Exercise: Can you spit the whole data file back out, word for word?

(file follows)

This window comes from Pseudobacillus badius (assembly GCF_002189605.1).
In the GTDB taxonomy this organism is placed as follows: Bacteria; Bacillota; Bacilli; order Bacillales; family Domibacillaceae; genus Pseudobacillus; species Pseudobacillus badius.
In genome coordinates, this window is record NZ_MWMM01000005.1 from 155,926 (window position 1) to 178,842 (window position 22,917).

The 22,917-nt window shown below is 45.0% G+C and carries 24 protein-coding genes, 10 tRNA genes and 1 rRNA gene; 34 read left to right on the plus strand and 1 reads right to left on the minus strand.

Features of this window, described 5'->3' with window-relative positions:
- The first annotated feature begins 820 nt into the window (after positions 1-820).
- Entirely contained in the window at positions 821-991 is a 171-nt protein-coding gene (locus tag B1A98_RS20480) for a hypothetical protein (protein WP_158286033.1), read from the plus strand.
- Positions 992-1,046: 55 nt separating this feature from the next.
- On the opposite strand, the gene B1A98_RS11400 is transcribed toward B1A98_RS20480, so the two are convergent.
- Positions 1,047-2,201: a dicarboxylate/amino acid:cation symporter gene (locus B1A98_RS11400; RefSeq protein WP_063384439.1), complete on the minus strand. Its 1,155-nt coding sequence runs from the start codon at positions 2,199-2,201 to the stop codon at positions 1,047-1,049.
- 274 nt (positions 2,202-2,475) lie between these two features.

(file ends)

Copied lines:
This window comes from Pseudobacillus badius (assembly GCF_002189605.1).
In the GTDB taxonomy this organism is placed as follows: Bacteria; Bacillota; Bacilli; order Bacillales; family Domibacillaceae; genus Pseudobacillus; species Pseudobacillus badius.
In genome coordinates, this window is record NZ_MWMM01000005.1 from 155,926 (window position 1) to 178,842 (window position 22,917).

The 22,917-nt window shown below is 45.0% G+C and carries 24 protein-coding genes, 10 tRNA genes and 1 rRNA gene; 34 read left to right on the plus strand and 1 reads right to left on the minus strand.

Features of this window, described 5'->3' with window-relative positions:
- The first annotated feature begins 820 nt into the window (after positions 1-820).
- Entirely contained in the window at positions 821-991 is a 171-nt protein-coding gene (locus tag B1A98_RS20480) for a hypothetical protein (protein WP_158286033.1), read from the plus strand.
- Positions 992-1,046: 55 nt separating this feature from the next.
- On the opposite strand, the gene B1A98_RS11400 is transcribed toward B1A98_RS20480, so the two are convergent.
- Positions 1,047-2,201: a dicarboxylate/amino acid:cation symporter gene (locus B1A98_RS11400; RefSeq protein WP_063384439.1), complete on the minus strand. Its 1,155-nt coding sequence runs from the start codon at positions 2,199-2,201 to the stop codon at positions 1,047-1,049.
- 274 nt (positions 2,202-2,475) lie between these two features.